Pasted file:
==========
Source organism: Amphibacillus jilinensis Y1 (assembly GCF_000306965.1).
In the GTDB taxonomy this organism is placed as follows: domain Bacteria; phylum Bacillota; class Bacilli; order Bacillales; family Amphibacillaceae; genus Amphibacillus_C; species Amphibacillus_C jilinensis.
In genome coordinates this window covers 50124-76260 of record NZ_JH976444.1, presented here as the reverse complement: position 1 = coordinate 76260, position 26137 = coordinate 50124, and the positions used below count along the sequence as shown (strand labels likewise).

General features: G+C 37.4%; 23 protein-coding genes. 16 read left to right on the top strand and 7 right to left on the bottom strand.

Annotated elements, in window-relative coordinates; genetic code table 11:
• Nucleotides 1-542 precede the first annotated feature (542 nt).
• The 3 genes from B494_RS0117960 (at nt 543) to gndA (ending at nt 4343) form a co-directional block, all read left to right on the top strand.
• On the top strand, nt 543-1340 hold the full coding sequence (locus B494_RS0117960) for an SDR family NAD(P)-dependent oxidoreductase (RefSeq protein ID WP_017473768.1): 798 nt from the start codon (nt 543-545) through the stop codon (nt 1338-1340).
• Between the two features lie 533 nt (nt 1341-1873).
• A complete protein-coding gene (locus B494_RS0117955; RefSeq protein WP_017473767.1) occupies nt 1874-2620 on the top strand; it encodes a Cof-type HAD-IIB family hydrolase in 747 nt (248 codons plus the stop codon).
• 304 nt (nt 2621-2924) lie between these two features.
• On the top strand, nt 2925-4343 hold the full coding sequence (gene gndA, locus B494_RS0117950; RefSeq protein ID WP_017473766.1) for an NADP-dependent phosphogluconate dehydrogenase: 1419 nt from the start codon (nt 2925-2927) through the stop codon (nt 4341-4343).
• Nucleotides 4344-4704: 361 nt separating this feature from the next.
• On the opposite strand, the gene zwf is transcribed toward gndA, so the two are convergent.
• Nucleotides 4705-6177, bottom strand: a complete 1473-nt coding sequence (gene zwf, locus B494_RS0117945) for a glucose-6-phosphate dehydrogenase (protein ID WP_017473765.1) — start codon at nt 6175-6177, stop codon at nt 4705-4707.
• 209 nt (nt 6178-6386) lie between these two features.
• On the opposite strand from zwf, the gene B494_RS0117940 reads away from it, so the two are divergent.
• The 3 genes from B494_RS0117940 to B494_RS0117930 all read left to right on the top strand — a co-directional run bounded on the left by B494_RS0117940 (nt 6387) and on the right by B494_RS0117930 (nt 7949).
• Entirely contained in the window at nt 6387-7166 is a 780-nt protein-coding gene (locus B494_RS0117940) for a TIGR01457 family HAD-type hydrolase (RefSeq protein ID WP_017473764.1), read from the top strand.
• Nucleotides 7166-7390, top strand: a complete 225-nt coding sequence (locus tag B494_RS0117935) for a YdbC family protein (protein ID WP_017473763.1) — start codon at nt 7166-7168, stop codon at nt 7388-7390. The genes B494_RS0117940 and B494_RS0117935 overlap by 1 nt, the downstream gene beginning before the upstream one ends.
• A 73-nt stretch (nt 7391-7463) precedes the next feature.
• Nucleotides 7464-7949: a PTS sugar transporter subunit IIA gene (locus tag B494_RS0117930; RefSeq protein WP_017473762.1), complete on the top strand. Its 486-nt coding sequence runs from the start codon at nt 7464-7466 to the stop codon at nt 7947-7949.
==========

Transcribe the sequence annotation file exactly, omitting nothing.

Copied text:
Source organism: Amphibacillus jilinensis Y1 (assembly GCF_000306965.1).
In the GTDB taxonomy this organism is placed as follows: domain Bacteria; phylum Bacillota; class Bacilli; order Bacillales; family Amphibacillaceae; genus Amphibacillus_C; species Amphibacillus_C jilinensis.
In genome coordinates this window covers 50124-76260 of record NZ_JH976444.1, presented here as the reverse complement: position 1 = coordinate 76260, position 26137 = coordinate 50124, and the positions used below count along the sequence as shown (strand labels likewise).

General features: G+C 37.4%; 23 protein-coding genes. 16 read left to right on the top strand and 7 right to left on the bottom strand.

Annotated elements, in window-relative coordinates; genetic code table 11:
• Nucleotides 1-542 precede the first annotated feature (542 nt).
• The 3 genes from B494_RS0117960 (at nt 543) to gndA (ending at nt 4343) form a co-directional block, all read left to right on the top strand.
• On the top strand, nt 543-1340 hold the full coding sequence (locus B494_RS0117960) for an SDR family NAD(P)-dependent oxidoreductase (RefSeq protein ID WP_017473768.1): 798 nt from the start codon (nt 543-545) through the stop codon (nt 1338-1340).
• Between the two features lie 533 nt (nt 1341-1873).
• A complete protein-coding gene (locus B494_RS0117955; RefSeq protein WP_017473767.1) occupies nt 1874-2620 on the top strand; it encodes a Cof-type HAD-IIB family hydrolase in 747 nt (248 codons plus the stop codon).
• 304 nt (nt 2621-2924) lie between these two features.
• On the top strand, nt 2925-4343 hold the full coding sequence (gene gndA, locus B494_RS0117950; RefSeq protein ID WP_017473766.1) for an NADP-dependent phosphogluconate dehydrogenase: 1419 nt from the start codon (nt 2925-2927) through the stop codon (nt 4341-4343).
• Nucleotides 4344-4704: 361 nt separating this feature from the next.
• On the opposite strand, the gene zwf is transcribed toward gndA, so the two are convergent.
• Nucleotides 4705-6177, bottom strand: a complete 1473-nt coding sequence (gene zwf, locus B494_RS0117945) for a glucose-6-phosphate dehydrogenase (protein ID WP_017473765.1) — start codon at nt 6175-6177, stop codon at nt 4705-4707.
• 209 nt (nt 6178-6386) lie between these two features.
• On the opposite strand from zwf, the gene B494_RS0117940 reads away from it, so the two are divergent.
• The 3 genes from B494_RS0117940 to B494_RS0117930 all read left to right on the top strand — a co-directional run bounded on the left by B494_RS0117940 (nt 6387) and on the right by B494_RS0117930 (nt 7949).
• Entirely contained in the window at nt 6387-7166 is a 780-nt protein-coding gene (locus B494_RS0117940) for a TIGR01457 family HAD-type hydrolase (RefSeq protein ID WP_017473764.1), read from the top strand.
• Nucleotides 7166-7390, top strand: a complete 225-nt coding sequence (locus tag B494_RS0117935) for a YdbC family protein (protein ID WP_017473763.1) — start codon at nt 7166-7168, stop codon at nt 7388-7390. The genes B494_RS0117940 and B494_RS0117935 overlap by 1 nt, the downstream gene beginning before the upstream one ends.
• A 73-nt stretch (nt 7391-7463) precedes the next feature.
• Nucleotides 7464-7949: a PTS sugar transporter subunit IIA gene (locus tag B494_RS0117930; RefSeq protein WP_017473762.1), complete on the top strand. Its 486-nt coding sequence runs from the start codon at nt 7464-7466 to the stop codon at nt 7947-7949.